Senior PR and Marketing Executive, Sophie, celebrates 10 years of the hashtag.

This week marks the 10th anniversary of the humble hashtag’s (#) debut on Twitter – a symbol that has now become a familiar component of online conversation. Whether you use to it indicate the location you are posting from (#Glastonbury), or what you are posting about (#HenDo), or the ‘conversation’ you are joining (#covfefe), the hashtag has shown it has the potential to shape elections and launch social movements, becoming a defining symbol of the digital age.

So where did the hashtag come from? Its story started back in 2007, when early adopters of Twitter began developing tools to organise their tweets. It was only in 2009, when enough people were using it (remember the #FollowFriday hashtag?) that Twitter decided to embrace the feature and its developers built an automatic search tool so users could see who else was using the same hashtags. Today, hashtags aren’t just used on Twitter – you’ll find them used on Facebook, LinkedIn, Instagram, Tumblr – people now even drop the word into conversation.

Anyone can create a hashtag, and anyone can use that hashtag, in any context – so they can’t be controlled and can sometimes create disorder. The prospect of grabbing attention on social media, however, is a temptation that brands can’t resist – and neither should they! In the world of marketing where we previously noted down a URL or searched for a word on Google, the hashtag has become the new call-to-action and, in many cases, the tagline for an entire campaign (think #ThisGirlCan) with the hope of igniting digital conversations – and in many cases, it is a success.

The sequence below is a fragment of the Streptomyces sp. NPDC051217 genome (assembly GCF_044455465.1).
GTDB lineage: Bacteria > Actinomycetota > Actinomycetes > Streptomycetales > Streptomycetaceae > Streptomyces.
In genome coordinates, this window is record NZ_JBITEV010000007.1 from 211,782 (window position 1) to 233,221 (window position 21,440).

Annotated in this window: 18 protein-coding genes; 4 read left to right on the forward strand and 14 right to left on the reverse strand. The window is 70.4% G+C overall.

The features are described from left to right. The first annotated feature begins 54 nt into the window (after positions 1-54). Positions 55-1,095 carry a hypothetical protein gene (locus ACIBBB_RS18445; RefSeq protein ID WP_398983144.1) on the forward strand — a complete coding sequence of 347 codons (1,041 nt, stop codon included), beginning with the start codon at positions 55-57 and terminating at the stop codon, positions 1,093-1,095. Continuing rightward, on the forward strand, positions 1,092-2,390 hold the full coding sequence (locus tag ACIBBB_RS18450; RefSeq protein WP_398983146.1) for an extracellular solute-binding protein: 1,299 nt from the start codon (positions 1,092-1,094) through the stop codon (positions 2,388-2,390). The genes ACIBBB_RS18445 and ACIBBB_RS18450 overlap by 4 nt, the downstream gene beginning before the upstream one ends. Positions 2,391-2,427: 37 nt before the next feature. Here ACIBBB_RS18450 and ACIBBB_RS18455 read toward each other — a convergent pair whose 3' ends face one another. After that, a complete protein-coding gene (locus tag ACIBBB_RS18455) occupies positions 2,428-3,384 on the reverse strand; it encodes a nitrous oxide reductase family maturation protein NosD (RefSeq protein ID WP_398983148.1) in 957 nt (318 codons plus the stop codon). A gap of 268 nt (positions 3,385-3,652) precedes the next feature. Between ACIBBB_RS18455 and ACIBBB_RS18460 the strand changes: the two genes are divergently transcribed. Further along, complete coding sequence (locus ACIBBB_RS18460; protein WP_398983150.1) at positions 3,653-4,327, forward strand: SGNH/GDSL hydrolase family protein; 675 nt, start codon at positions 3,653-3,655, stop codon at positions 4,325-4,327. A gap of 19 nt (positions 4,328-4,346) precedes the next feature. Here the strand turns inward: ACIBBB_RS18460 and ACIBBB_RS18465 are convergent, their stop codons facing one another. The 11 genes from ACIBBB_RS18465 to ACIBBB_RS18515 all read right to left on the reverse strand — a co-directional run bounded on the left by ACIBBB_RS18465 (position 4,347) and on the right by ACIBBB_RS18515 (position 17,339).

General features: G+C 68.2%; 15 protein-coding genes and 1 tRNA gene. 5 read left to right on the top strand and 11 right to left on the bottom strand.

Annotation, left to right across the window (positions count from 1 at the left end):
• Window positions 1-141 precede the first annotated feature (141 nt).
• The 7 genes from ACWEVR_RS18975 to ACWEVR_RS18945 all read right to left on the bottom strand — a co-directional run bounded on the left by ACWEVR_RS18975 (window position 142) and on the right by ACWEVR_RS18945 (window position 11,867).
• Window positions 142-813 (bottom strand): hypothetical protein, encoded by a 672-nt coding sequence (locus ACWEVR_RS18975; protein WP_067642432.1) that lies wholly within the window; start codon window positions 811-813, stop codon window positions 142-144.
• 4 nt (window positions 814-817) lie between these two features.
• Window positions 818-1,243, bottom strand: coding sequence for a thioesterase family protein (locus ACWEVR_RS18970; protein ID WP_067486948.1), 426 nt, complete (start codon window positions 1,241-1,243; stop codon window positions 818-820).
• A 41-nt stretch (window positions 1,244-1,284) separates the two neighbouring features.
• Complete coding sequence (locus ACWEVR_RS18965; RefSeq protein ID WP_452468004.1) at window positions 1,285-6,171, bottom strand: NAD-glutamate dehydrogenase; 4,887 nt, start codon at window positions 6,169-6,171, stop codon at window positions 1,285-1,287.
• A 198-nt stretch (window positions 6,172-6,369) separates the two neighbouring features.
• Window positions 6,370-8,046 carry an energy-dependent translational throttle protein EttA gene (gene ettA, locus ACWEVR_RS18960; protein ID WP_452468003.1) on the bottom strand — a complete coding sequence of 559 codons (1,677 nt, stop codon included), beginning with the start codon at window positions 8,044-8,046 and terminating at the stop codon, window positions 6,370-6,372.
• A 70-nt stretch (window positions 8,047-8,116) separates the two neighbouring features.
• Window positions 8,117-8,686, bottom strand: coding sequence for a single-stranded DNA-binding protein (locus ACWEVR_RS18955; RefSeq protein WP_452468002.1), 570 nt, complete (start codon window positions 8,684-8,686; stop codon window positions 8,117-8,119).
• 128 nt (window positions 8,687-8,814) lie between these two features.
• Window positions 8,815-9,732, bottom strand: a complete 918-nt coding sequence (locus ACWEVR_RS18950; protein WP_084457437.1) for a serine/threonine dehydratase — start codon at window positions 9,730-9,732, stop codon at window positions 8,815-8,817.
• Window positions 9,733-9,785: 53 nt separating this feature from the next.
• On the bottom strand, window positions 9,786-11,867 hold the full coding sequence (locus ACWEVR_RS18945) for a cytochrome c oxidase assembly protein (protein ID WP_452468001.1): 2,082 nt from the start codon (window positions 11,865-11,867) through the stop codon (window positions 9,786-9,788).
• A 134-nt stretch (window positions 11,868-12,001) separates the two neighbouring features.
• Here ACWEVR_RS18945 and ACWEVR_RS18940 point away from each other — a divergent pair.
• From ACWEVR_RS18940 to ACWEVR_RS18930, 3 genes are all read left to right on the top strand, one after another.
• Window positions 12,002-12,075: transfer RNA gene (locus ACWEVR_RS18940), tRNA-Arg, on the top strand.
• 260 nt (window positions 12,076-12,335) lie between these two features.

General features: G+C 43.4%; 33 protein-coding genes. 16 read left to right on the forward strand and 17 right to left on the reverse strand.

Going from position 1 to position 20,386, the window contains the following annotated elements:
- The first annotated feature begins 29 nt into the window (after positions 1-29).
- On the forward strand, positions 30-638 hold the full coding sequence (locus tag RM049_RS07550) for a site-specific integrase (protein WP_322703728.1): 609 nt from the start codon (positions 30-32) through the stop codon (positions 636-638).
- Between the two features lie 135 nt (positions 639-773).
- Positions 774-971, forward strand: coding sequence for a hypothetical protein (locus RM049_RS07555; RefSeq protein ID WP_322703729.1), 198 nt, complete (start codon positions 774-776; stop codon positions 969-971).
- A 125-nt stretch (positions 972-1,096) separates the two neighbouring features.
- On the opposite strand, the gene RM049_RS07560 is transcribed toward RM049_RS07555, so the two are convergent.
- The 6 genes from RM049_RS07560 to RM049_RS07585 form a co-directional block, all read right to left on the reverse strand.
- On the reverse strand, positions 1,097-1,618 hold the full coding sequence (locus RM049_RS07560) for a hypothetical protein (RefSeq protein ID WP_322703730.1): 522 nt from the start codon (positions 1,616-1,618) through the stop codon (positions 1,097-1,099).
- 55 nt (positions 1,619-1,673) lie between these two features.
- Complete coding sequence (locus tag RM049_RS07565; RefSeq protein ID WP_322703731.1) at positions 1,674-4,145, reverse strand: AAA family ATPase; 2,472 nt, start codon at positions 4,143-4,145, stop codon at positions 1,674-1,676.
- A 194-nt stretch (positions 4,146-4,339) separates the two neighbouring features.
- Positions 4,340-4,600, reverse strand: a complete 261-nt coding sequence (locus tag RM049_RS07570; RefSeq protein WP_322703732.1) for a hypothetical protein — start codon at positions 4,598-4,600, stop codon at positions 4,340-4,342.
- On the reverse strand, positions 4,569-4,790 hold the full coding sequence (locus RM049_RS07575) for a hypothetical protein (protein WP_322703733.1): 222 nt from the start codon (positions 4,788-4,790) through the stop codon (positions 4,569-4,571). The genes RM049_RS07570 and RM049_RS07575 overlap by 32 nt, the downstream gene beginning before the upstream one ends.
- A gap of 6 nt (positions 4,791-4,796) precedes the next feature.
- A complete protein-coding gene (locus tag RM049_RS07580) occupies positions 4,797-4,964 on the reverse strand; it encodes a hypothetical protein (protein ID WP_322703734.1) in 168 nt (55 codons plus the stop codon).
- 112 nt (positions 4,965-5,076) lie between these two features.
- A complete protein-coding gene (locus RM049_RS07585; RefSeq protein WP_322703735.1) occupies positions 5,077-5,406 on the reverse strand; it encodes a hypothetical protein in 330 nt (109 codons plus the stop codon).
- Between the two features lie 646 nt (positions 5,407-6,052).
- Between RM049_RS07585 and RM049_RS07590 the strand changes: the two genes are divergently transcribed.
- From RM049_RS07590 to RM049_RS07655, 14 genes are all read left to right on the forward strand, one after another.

The hashtag is a powerful tool with which to market your business, product, service or message – be creative with your hashtags but remember to keep them relevant. We like to use a number of tools which have helped us hone our hashtag expertise. My personal favourite is RiteTag – a platform which gives instant feedback on the popularity and strength of your desired hashtag – and better yet, it’s free! Not only do I use it to analyse the strength of a hashtag but it also gives inspiration for other hashtags that I could be using in my post.

So, three cheers to the humble hashtag – I am sure Chris Messina, the first person to tweet using a hashtag, didn’t foresee it becoming the trend, and the useful tool, it is today.



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